In June 1862, the satirist Julius Stettenheim published in Hamburg a four-page lampoon with the title “The Jew-Eater – Hope you Like it!” It contained a caricature and a seven-stanza poem entitled “Mad Spook of a Summer Night’s Dream.” The pamphlet was carried round on poles, proclaimed by its bearers throughout the city, and sold for a Schilling. It was a satirical answer to a letter by Wilhelm Marr, published by the “Courier on the Weser” (June 13, 1862, no. 161). A Bremen friend of Marr had implored him to support the cause of Jewish emancipation. Marr refused and instead published the book, Der Judenspiegel [A Mirror to the Jews] on June 22, 1862. This publication unleashed a storm of indignation in Hamburg’s political life. Marr had to answer to the Democratic Club and the Association for the Advancement of the Freedom of Conscience, both of which he belonged to. Finally, he agreed to resign his seat on the Association’s board of directors.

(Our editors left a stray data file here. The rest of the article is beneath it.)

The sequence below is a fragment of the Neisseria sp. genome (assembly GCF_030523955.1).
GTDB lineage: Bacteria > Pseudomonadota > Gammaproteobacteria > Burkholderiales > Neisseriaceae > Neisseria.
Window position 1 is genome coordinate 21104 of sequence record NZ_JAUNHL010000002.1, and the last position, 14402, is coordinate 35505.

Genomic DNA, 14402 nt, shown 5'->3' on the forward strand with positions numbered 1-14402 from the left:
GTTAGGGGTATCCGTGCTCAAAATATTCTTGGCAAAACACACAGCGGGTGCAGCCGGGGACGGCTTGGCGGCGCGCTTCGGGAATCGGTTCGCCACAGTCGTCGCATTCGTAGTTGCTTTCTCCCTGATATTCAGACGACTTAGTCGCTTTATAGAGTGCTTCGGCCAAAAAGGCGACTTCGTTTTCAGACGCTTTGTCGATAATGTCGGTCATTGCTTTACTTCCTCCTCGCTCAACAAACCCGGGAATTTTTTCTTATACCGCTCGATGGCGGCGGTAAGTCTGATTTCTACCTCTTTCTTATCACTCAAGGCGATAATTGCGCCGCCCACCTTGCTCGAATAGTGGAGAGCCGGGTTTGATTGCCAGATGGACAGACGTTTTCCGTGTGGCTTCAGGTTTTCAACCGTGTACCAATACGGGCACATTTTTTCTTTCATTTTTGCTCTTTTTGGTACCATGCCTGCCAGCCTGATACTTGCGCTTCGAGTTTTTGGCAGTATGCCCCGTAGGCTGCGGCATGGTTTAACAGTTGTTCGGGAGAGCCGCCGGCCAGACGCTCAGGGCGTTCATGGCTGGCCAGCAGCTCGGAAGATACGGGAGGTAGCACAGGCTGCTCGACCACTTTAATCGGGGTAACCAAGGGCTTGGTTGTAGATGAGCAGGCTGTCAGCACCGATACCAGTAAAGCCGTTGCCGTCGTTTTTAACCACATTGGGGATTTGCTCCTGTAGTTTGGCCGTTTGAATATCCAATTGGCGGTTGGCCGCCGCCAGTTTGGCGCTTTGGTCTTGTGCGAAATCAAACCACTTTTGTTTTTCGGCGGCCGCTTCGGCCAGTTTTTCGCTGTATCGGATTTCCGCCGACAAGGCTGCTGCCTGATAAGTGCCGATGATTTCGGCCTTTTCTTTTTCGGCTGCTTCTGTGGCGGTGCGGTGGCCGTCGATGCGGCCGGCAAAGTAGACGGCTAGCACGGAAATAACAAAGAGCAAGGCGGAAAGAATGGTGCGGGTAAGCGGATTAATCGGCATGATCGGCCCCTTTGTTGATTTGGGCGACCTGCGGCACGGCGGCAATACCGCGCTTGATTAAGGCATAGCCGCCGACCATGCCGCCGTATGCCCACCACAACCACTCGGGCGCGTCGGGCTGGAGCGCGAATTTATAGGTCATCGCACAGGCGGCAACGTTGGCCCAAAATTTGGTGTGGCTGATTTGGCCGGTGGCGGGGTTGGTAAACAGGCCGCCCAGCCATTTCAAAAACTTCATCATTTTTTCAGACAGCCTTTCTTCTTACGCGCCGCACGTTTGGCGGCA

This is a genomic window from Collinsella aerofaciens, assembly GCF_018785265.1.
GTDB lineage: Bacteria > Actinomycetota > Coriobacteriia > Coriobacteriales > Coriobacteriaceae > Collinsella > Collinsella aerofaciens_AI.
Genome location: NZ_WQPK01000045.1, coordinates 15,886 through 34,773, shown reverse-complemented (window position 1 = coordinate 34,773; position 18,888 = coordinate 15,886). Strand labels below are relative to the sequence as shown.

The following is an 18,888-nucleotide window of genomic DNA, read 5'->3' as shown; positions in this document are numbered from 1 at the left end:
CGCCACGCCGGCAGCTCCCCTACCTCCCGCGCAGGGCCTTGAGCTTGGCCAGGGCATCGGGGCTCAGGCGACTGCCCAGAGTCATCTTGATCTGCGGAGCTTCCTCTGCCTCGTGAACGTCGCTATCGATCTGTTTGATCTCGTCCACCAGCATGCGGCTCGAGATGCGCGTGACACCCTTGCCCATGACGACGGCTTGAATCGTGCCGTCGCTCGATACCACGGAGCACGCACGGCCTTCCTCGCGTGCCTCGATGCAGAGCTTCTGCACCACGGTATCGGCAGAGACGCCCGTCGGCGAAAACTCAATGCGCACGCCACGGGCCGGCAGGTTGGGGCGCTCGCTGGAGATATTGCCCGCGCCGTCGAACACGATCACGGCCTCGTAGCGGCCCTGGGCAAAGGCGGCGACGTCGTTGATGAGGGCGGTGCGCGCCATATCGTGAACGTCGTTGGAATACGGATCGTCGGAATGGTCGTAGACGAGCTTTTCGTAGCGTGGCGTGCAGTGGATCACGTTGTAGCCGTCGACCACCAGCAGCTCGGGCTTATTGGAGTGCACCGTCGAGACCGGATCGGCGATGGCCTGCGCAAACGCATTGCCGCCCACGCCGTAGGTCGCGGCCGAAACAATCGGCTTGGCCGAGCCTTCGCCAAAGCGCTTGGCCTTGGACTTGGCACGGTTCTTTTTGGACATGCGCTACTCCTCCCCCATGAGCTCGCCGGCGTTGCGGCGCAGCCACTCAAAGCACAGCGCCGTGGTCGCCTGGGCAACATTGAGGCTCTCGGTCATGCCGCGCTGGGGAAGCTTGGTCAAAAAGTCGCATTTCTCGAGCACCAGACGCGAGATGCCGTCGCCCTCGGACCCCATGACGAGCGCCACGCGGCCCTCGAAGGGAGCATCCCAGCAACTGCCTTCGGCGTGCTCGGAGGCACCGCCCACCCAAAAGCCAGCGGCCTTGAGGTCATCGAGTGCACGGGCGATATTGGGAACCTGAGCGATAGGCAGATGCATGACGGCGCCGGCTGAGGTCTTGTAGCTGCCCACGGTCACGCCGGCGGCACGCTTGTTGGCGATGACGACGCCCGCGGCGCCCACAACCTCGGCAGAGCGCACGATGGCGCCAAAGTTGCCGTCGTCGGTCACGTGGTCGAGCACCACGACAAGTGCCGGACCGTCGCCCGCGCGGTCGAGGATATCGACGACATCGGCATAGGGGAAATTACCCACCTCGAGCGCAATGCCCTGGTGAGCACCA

After studying at the University of Berlin, Julius Stettenheim returned to his native town Hamburg where, from 1862 onward, he published a satirical paper, the Hamburger Wespen [Hamburg wasps]. Later, in Berlin, he was a collaborator on the Kladderadatsch [the unholy mess] and editor of Wippchen [silly joke], a supplement to the Kleines Journal [little journal], which were to make him famous. He had completed his apprenticeship between 1847 and 1852 on Mephistopheles, a satirical newspaper edited by Wilhelm Marr, and therefore owed a debt of gratitude to him. Both men, despite the controversy of 1862, continued their friendly relations.
Julius Stettenheim, The Jew-Eater. Hope You Like It!, Hamburg 1862 (translated by Richard S. Levy), edited in: Key Documents of German-Jewish History, <https://dx.doi.org/10.23691/jgo:source-120.en.v1> [May 27, 2017].